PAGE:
Taking a deeper look at where education and globalization combine, what it means for Weber State University, why it matters and how that intersection is directing today’s norms were the topics of the Higher Education Administration Lecture Series on April 5.
Brett Perozzi, vice president for student affairs, lectured to roughly 70 people from all over the globe for the Internationalization and Higher Education Administration Lecture Series.
The series has conducted three of their four scheduled — and open to the public — topics, which have been “The Future of Higher Education in The Post-Covid World — International Perspectives” and “Global and Intercultural Competence.” The third and most recent topic was Perozzi’s lecture on student affairs and services in global perspective.
Among the attendees was Yimin Wang, senior international officer in the Department of International Affairs at Weber State University.
The main focus was on the role of educators, such as academic advisors and other instructors, who work towards the successes of WSU’s student body. Additionally, they discussed ways to implement and open up to foreign systems, ways of thinking about and approaching any common goal and what connecting and interacting between cultures on a day-to-day global scale means.
“Cultural exploration and global learning is an essential part of a well-rounded education,” Wang said. “And is becoming exceedingly important in the globalized world and economy.”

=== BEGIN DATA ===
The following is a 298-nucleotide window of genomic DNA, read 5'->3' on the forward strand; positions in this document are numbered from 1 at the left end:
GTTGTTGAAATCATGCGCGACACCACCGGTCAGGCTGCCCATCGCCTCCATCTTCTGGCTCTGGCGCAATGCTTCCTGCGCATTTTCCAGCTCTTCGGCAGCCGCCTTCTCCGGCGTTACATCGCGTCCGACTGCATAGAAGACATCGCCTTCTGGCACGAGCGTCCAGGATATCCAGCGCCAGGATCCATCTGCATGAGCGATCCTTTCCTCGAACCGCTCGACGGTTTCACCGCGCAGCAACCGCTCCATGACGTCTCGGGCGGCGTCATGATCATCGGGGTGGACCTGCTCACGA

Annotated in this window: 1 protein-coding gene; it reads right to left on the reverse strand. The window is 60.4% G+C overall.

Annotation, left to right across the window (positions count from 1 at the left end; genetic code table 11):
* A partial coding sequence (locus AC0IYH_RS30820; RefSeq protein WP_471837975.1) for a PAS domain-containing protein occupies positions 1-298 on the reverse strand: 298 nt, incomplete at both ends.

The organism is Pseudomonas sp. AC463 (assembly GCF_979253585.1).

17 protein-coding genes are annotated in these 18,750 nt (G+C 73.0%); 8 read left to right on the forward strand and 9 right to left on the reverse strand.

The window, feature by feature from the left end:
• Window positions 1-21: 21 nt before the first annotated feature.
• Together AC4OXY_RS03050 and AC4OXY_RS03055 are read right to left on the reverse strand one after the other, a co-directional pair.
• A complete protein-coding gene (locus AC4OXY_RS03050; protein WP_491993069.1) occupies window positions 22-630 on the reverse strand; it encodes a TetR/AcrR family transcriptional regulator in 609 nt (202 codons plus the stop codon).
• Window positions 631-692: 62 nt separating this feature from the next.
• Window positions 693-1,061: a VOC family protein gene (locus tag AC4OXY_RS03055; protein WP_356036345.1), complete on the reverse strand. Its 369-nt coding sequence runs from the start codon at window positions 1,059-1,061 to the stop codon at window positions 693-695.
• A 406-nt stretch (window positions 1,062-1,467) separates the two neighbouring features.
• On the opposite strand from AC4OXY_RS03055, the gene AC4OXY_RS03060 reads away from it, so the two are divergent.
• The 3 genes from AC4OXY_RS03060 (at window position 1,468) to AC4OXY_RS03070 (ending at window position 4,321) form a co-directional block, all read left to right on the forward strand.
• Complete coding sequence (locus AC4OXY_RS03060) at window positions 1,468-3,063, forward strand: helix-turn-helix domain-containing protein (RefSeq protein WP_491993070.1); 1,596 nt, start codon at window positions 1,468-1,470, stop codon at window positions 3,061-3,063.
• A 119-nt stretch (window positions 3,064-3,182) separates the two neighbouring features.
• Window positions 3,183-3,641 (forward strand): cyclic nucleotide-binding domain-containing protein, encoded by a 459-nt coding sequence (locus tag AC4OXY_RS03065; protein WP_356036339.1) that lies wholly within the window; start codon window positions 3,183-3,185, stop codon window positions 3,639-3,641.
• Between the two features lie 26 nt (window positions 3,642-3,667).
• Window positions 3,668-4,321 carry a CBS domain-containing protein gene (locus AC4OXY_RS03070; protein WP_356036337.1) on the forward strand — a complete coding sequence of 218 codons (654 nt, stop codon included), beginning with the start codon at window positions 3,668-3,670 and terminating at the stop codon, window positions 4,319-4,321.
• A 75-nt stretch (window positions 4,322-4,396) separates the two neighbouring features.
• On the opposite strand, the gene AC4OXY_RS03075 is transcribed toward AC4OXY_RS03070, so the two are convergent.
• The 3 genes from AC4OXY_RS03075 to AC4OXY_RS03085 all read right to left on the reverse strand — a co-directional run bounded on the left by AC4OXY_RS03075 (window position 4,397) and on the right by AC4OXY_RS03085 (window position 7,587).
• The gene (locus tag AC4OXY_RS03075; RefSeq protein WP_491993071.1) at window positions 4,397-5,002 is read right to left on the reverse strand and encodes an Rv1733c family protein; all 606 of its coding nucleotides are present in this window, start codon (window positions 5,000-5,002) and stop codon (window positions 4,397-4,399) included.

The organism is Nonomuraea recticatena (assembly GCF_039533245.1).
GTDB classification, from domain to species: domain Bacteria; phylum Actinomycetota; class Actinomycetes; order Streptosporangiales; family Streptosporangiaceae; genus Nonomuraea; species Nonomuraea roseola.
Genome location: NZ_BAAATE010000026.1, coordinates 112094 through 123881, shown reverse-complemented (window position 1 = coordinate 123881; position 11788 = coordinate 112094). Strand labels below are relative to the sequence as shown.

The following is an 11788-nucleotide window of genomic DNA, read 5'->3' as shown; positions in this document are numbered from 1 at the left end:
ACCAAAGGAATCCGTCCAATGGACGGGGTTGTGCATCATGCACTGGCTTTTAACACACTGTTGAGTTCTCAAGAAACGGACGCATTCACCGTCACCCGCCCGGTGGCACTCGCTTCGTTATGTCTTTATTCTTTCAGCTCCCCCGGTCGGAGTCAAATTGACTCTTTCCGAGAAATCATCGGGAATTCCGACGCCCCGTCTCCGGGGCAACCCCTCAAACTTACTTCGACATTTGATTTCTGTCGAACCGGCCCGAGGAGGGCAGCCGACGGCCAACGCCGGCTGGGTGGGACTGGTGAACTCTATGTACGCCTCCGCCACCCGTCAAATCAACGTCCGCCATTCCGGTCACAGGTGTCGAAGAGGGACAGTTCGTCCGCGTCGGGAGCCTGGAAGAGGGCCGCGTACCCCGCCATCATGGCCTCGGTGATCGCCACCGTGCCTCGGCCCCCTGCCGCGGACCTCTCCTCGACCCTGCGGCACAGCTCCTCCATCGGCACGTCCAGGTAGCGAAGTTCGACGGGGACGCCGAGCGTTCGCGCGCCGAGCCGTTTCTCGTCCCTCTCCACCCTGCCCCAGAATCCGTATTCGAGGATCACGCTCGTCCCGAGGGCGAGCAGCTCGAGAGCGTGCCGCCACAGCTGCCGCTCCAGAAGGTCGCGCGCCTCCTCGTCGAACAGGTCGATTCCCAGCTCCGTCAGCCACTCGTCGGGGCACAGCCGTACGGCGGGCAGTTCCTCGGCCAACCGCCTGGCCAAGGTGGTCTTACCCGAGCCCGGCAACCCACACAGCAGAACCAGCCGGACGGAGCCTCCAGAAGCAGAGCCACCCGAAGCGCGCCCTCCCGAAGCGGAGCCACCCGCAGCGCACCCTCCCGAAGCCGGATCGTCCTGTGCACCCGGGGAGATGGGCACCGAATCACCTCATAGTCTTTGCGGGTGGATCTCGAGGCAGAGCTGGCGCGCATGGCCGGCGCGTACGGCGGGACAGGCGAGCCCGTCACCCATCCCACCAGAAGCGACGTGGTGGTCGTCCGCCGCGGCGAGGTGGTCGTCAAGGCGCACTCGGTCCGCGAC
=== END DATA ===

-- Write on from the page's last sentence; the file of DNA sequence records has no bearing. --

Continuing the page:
Wang pointed out that the world of internationalization comes down to almost all human interactions, whether they be social, technological or economic, things at some point have to be considered and looked at through an internationalized lens by those people with a strong foundation of knowledge, volition and openness.
Perozzi, who has been studying the Chinese system for about six years, still doesn’t fully understand it. During his past speeches, Perozzi has noticed that people tend to be interested in the different education models, so he intentionally took on a more academic slant in Monday’s lecture.
“Quite frankly,” Perozzi said. “The way we do things in the United States might not always be the best way. I sometimes fall into a trap sometimes a little bit when thinking the way we do things in education might be the best way, and yet, you remain open and look at other models and what other countries are doing. We might modify to some extent how we operate also.”
Another WSU attendee, supporting Perozzi, was Kimberly Love, program administrator in WSU’s Division of Online and Continuing Education. In her daily job, she doesn’t always have the opportunity to work one on one with the WSU student body; nonetheless, when she does, she tries to do so by understanding who each student is and where they are before giving any advisement or direction to a student.
For Love, it is not too far of a jump for people to turn this basic rule, which she calls “knowing their story,” into other aspects of that person’s normal circle.
“Everything we do in life is an interaction with someone else,” Love said. “And we should take the time to know their story, why it is that they see things the ways that they do and why they feel about things the way that they do.”
Love explained taking a walk in others’ shoes — even for just a little bit — because people can have differences, and for Love, that’s the key to true empathy.
“This lecture series has given our students, our faculty and our staff an opportunity to engage with global citizens,” Love said. “This is so vital because we are a state that has an international feel about us, and for Weber State to lead and provide international experiences to teach about intercultural competencies is absolutely essential in a world with a global economy and global communication systems.”